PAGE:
Reconstruction of Economics

Reconstruction of Economics

Reconstruction of Economics

Reconstruction of Economics

Excerpt

The title of this volume, which also is the title of the last essay in it, may give readers the mistaken impression that the "reconstruction of economics" is accomplished herein, or that such was the objective. A more appropriate title might have been something like this: "What, in principle, is wrong with economics as it is taught and practised today; what should be done about the situation; how might men be trained to do the job; and, what aspects of the task should have their first attention?"

The first essay, "What Is Economic Knowledge," points out that economics as a science is still in swaddling clothes. By far the most of the material found today in economics textbooks is not "knowledge" in the modern scientific sense. Economics is where medicine was 150 years ago; it is in the twilight zone that chemistry passed through before the alchemists were finally discredited by the accumulating scientific findings of the modern age. Obviously, economics will not mature as a science until much that today passes for economic knowledge has similarly been superseded.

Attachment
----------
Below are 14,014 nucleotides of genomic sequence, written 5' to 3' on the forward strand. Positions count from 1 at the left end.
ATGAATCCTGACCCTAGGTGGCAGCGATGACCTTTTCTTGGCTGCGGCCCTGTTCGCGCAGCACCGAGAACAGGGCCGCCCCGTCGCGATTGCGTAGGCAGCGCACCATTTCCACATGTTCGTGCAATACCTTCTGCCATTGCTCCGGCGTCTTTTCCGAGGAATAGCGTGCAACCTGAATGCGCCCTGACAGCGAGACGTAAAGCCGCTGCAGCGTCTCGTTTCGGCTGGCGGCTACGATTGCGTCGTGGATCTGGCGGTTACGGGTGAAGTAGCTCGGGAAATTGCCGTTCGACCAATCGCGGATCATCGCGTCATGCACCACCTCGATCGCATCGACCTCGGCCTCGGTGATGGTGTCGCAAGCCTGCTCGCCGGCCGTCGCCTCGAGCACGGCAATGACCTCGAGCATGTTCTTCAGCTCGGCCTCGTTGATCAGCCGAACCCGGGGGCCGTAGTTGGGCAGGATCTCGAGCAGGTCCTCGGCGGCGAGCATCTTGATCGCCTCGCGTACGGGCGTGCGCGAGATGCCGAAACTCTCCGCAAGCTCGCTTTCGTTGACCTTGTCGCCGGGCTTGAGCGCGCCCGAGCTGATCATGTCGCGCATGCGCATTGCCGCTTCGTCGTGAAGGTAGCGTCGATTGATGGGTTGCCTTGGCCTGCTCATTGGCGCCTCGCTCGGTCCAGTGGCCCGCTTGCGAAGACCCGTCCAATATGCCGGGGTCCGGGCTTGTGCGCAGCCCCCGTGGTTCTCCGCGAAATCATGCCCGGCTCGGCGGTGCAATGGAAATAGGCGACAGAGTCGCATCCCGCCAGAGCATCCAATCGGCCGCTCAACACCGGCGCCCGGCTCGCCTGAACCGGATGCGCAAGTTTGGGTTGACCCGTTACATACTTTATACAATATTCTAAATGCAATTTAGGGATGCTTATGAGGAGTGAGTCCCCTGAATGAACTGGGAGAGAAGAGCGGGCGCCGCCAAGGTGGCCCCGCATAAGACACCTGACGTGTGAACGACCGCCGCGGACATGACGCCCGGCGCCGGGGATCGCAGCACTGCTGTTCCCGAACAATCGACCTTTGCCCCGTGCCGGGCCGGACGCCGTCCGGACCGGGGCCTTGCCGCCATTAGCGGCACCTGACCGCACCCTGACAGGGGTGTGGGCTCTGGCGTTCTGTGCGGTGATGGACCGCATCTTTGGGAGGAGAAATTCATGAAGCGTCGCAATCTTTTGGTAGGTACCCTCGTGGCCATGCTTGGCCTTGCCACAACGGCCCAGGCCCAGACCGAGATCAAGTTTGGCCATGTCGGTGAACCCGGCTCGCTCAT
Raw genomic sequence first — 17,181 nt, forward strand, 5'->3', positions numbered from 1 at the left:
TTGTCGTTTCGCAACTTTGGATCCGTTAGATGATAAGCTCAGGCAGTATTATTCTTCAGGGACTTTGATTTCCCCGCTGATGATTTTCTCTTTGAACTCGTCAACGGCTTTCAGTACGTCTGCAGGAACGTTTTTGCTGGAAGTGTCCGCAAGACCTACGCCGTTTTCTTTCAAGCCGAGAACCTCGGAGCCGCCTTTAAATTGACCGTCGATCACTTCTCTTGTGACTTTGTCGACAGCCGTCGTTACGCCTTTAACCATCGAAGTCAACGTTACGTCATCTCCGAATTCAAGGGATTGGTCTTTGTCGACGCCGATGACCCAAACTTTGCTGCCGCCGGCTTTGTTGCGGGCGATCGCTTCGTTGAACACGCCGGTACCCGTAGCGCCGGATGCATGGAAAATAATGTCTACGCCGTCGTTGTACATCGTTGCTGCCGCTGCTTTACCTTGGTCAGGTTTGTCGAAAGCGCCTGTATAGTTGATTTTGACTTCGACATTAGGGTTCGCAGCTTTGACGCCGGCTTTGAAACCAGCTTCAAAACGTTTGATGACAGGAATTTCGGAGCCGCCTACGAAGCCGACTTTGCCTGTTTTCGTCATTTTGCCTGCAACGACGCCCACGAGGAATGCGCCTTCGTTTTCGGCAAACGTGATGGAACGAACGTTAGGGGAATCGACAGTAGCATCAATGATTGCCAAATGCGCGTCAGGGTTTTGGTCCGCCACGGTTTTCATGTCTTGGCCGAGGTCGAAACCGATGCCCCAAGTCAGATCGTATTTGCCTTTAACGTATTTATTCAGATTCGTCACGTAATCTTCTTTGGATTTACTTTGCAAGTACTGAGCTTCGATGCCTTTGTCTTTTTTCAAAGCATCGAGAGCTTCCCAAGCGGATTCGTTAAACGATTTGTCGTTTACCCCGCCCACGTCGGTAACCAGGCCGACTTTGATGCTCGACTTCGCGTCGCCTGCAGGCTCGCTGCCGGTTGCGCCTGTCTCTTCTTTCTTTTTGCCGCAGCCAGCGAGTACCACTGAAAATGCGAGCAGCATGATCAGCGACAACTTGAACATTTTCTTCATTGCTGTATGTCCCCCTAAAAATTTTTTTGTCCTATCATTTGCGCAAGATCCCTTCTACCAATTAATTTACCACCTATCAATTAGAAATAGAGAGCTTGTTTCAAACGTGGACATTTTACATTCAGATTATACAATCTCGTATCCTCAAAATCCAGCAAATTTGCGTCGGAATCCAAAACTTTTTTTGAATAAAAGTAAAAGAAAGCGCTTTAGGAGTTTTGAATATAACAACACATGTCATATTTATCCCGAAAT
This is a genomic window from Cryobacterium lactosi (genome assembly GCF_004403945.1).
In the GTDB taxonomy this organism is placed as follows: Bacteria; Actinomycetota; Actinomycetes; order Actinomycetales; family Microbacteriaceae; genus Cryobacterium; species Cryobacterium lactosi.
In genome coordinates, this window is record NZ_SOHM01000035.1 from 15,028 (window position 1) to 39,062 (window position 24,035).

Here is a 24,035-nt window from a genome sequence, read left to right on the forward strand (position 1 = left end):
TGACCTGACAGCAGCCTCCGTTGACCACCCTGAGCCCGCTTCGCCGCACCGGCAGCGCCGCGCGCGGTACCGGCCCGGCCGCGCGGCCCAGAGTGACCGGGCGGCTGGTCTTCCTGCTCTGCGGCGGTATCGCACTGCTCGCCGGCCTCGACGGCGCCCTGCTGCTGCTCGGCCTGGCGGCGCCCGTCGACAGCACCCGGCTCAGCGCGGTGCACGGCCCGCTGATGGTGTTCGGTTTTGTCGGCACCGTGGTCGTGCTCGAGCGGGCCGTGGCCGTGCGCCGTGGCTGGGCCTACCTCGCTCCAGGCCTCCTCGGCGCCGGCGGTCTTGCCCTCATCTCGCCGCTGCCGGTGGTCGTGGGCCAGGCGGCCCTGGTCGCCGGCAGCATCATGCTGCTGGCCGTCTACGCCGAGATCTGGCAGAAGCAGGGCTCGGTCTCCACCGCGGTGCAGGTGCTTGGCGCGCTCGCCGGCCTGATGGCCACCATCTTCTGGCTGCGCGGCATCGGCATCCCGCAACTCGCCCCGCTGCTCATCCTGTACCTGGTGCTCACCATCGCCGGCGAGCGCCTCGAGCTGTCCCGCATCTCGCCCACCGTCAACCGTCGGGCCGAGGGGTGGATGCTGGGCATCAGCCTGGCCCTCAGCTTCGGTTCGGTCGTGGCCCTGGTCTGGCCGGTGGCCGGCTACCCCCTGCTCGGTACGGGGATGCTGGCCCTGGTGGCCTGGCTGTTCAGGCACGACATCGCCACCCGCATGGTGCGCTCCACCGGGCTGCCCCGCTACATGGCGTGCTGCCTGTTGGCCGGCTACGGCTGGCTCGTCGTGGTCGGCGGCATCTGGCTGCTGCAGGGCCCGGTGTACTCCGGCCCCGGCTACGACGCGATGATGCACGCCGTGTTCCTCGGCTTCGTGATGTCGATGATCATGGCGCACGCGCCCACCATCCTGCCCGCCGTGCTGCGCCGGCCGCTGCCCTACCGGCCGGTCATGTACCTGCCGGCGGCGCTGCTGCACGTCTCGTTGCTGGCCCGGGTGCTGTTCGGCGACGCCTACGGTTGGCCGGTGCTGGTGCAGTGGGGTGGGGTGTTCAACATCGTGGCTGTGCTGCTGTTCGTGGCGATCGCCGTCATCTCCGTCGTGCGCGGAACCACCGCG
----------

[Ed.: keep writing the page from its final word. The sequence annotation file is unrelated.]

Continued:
The next four essays are samples of the demolition job that must be done. That they are samples should be emphasized. Presumably, better and more complete work of this nature will be done in the years ahead by others more competent than I. Reconstruction necessarily includes tearing down the old in order that the new and better may replace it. This aspect of the task will not be done all at once, nor will it be done before the new structure of economic science is begun; indeed, that is impossible, because the new structure already is well begun. However, as the new edifice is built, the old will have to go, and the workers who will demolish the old are as necessary as those who will construct the new.

At last, the philosophers are beginning to do their part of the demolition job. Philosophy has always claimed as peculiarly its own the basic epistemological problem, What is knowledge? As the essays of Drs. Brodbeck and Rudner show, the philosophers are finally beginning to assist the social scientists who wish to see their subjects join the more firmly established sciences as useful portions of the accumulating knowledge of mankind.

The sixth essay offers tentative thoughts on the application of modern scientific method to economic problems. In this instance, also, I assume that better and more complete expositions on this . . .

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